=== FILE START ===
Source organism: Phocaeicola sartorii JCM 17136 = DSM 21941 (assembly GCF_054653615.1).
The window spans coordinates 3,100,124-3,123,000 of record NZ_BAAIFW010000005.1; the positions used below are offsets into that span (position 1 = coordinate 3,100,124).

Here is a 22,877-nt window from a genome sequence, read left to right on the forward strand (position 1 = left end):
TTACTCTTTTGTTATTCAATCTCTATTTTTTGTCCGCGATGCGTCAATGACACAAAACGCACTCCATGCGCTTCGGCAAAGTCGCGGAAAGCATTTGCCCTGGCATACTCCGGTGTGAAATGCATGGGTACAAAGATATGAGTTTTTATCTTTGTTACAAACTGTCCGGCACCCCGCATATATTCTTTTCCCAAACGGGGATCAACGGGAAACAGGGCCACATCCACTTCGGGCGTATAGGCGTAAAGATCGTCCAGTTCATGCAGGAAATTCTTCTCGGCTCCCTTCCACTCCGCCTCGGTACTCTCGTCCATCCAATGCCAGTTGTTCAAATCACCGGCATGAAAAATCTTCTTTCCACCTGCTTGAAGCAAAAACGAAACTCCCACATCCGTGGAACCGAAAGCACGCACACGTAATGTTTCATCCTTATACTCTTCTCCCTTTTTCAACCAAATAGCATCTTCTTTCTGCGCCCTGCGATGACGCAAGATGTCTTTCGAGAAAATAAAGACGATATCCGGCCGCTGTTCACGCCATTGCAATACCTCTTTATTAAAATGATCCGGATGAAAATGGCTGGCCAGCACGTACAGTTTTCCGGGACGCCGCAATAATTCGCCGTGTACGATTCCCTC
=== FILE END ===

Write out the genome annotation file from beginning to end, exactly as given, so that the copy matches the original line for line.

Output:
Source organism: Phocaeicola sartorii JCM 17136 = DSM 21941 (assembly GCF_054653615.1).
The window spans coordinates 3,100,124-3,123,000 of record NZ_BAAIFW010000005.1; the positions used below are offsets into that span (position 1 = coordinate 3,100,124).

Here is a 22,877-nt window from a genome sequence, read left to right on the forward strand (position 1 = left end):
TTACTCTTTTGTTATTCAATCTCTATTTTTTGTCCGCGATGCGTCAATGACACAAAACGCACTCCATGCGCTTCGGCAAAGTCGCGGAAAGCATTTGCCCTGGCATACTCCGGTGTGAAATGCATGGGTACAAAGATATGAGTTTTTATCTTTGTTACAAACTGTCCGGCACCCCGCATATATTCTTTTCCCAAACGGGGATCAACGGGAAACAGGGCCACATCCACTTCGGGCGTATAGGCGTAAAGATCGTCCAGTTCATGCAGGAAATTCTTCTCGGCTCCCTTCCACTCCGCCTCGGTACTCTCGTCCATCCAATGCCAGTTGTTCAAATCACCGGCATGAAAAATCTTCTTTCCACCTGCTTGAAGCAAAAACGAAACTCCCACATCCGTGGAACCGAAAGCACGCACACGTAATGTTTCATCCTTATACTCTTCTCCCTTTTTCAACCAAATAGCATCTTCTTTCTGCGCCCTGCGATGACGCAAGATGTCTTTCGAGAAAATAAAGACGATATCCGGCCGCTGTTCACGCCATTGCAATACCTCTTTATTAAAATGATCCGGATGAAAATGGCTGGCCAGCACGTACAGTTTTCCGGGACGCCGCAATAATTCGCCGTGTACGATTCCCTC